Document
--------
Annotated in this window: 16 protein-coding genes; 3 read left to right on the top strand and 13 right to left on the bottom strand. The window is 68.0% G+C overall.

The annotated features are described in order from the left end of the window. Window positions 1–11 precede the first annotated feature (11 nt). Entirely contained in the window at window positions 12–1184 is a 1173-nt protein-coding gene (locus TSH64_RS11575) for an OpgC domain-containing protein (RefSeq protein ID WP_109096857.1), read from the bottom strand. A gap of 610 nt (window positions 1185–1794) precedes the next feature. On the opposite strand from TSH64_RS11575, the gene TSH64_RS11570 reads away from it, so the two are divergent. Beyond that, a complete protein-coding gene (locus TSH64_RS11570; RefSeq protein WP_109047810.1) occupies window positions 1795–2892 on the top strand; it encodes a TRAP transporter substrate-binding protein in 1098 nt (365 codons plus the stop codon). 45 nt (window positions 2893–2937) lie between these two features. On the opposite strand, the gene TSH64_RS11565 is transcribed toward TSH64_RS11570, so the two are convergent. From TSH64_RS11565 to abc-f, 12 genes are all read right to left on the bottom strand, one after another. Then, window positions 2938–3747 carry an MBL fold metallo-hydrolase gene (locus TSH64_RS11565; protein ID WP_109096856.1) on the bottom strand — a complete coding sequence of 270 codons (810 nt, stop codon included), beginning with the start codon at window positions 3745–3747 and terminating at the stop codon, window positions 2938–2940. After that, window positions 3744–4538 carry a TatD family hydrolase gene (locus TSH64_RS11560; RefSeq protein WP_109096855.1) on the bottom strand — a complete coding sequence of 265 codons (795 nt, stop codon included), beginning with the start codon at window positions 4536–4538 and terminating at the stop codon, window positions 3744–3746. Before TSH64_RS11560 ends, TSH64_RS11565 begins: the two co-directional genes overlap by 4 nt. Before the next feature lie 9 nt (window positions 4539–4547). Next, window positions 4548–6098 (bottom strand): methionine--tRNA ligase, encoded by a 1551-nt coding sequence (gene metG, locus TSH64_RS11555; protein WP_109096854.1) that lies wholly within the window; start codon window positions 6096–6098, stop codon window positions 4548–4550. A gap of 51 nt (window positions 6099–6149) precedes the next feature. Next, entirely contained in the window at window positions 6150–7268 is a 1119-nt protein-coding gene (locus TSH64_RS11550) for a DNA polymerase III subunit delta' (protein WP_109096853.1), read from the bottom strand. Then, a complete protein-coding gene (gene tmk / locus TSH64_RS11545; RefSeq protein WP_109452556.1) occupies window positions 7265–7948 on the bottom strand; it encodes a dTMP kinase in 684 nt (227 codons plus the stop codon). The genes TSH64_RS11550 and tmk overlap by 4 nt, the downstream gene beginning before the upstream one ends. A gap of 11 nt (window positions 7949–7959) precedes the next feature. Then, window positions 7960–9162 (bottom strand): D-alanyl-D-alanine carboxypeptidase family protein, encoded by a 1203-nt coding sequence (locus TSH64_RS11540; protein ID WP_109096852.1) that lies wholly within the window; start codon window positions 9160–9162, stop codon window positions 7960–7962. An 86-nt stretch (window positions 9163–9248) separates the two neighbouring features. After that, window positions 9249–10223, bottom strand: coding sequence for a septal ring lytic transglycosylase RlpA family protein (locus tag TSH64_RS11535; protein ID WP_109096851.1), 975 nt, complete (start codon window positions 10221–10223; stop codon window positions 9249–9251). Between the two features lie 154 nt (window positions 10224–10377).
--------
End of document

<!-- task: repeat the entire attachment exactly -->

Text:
Annotated in this window: 16 protein-coding genes; 3 read left to right on the top strand and 13 right to left on the bottom strand. The window is 68.0% G+C overall.

The annotated features are described in order from the left end of the window. Window positions 1–11 precede the first annotated feature (11 nt). Entirely contained in the window at window positions 12–1184 is a 1173-nt protein-coding gene (locus TSH64_RS11575) for an OpgC domain-containing protein (RefSeq protein ID WP_109096857.1), read from the bottom strand. A gap of 610 nt (window positions 1185–1794) precedes the next feature. On the opposite strand from TSH64_RS11575, the gene TSH64_RS11570 reads away from it, so the two are divergent. Beyond that, a complete protein-coding gene (locus TSH64_RS11570; RefSeq protein WP_109047810.1) occupies window positions 1795–2892 on the top strand; it encodes a TRAP transporter substrate-binding protein in 1098 nt (365 codons plus the stop codon). 45 nt (window positions 2893–2937) lie between these two features. On the opposite strand, the gene TSH64_RS11565 is transcribed toward TSH64_RS11570, so the two are convergent. From TSH64_RS11565 to abc-f, 12 genes are all read right to left on the bottom strand, one after another. Then, window positions 2938–3747 carry an MBL fold metallo-hydrolase gene (locus TSH64_RS11565; protein ID WP_109096856.1) on the bottom strand — a complete coding sequence of 270 codons (810 nt, stop codon included), beginning with the start codon at window positions 3745–3747 and terminating at the stop codon, window positions 2938–2940. After that, window positions 3744–4538 carry a TatD family hydrolase gene (locus TSH64_RS11560; RefSeq protein WP_109096855.1) on the bottom strand — a complete coding sequence of 265 codons (795 nt, stop codon included), beginning with the start codon at window positions 4536–4538 and terminating at the stop codon, window positions 3744–3746. Before TSH64_RS11560 ends, TSH64_RS11565 begins: the two co-directional genes overlap by 4 nt. Before the next feature lie 9 nt (window positions 4539–4547). Next, window positions 4548–6098 (bottom strand): methionine--tRNA ligase, encoded by a 1551-nt coding sequence (gene metG, locus TSH64_RS11555; protein WP_109096854.1) that lies wholly within the window; start codon window positions 6096–6098, stop codon window positions 4548–4550. A gap of 51 nt (window positions 6099–6149) precedes the next feature. Next, entirely contained in the window at window positions 6150–7268 is a 1119-nt protein-coding gene (locus TSH64_RS11550) for a DNA polymerase III subunit delta' (protein WP_109096853.1), read from the bottom strand. Then, a complete protein-coding gene (gene tmk / locus TSH64_RS11545; RefSeq protein WP_109452556.1) occupies window positions 7265–7948 on the bottom strand; it encodes a dTMP kinase in 684 nt (227 codons plus the stop codon). The genes TSH64_RS11550 and tmk overlap by 4 nt, the downstream gene beginning before the upstream one ends. A gap of 11 nt (window positions 7949–7959) precedes the next feature. Then, window positions 7960–9162 (bottom strand): D-alanyl-D-alanine carboxypeptidase family protein, encoded by a 1203-nt coding sequence (locus TSH64_RS11540; protein ID WP_109096852.1) that lies wholly within the window; start codon window positions 9160–9162, stop codon window positions 7960–7962. An 86-nt stretch (window positions 9163–9248) separates the two neighbouring features. After that, window positions 9249–10223, bottom strand: coding sequence for a septal ring lytic transglycosylase RlpA family protein (locus tag TSH64_RS11535; protein ID WP_109096851.1), 975 nt, complete (start codon window positions 10221–10223; stop codon window positions 9249–9251). Between the two features lie 154 nt (window positions 10224–10377).